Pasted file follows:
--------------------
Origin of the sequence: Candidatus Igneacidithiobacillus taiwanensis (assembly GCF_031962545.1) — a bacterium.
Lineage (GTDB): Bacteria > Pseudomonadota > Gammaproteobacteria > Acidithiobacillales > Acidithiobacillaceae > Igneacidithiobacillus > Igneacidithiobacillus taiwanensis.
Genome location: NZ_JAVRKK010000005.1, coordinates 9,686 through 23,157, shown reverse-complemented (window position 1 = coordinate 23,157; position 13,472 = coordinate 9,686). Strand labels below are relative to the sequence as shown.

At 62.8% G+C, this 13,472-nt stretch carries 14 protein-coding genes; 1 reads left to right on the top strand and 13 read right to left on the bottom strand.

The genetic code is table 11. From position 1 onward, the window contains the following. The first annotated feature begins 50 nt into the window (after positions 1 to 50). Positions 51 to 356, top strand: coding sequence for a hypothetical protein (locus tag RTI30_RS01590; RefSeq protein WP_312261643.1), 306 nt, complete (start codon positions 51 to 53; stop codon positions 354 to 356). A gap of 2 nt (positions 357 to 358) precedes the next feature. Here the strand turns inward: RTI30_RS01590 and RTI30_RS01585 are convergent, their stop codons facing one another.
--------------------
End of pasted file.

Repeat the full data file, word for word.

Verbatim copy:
Origin of the sequence: Candidatus Igneacidithiobacillus taiwanensis (assembly GCF_031962545.1) — a bacterium.
Lineage (GTDB): Bacteria > Pseudomonadota > Gammaproteobacteria > Acidithiobacillales > Acidithiobacillaceae > Igneacidithiobacillus > Igneacidithiobacillus taiwanensis.
Genome location: NZ_JAVRKK010000005.1, coordinates 9,686 through 23,157, shown reverse-complemented (window position 1 = coordinate 23,157; position 13,472 = coordinate 9,686). Strand labels below are relative to the sequence as shown.

At 62.8% G+C, this 13,472-nt stretch carries 14 protein-coding genes; 1 reads left to right on the top strand and 13 read right to left on the bottom strand.

The genetic code is table 11. From position 1 onward, the window contains the following. The first annotated feature begins 50 nt into the window (after positions 1 to 50). Positions 51 to 356, top strand: coding sequence for a hypothetical protein (locus tag RTI30_RS01590; RefSeq protein WP_312261643.1), 306 nt, complete (start codon positions 51 to 53; stop codon positions 354 to 356). A gap of 2 nt (positions 357 to 358) precedes the next feature. Here the strand turns inward: RTI30_RS01590 and RTI30_RS01585 are convergent, their stop codons facing one another.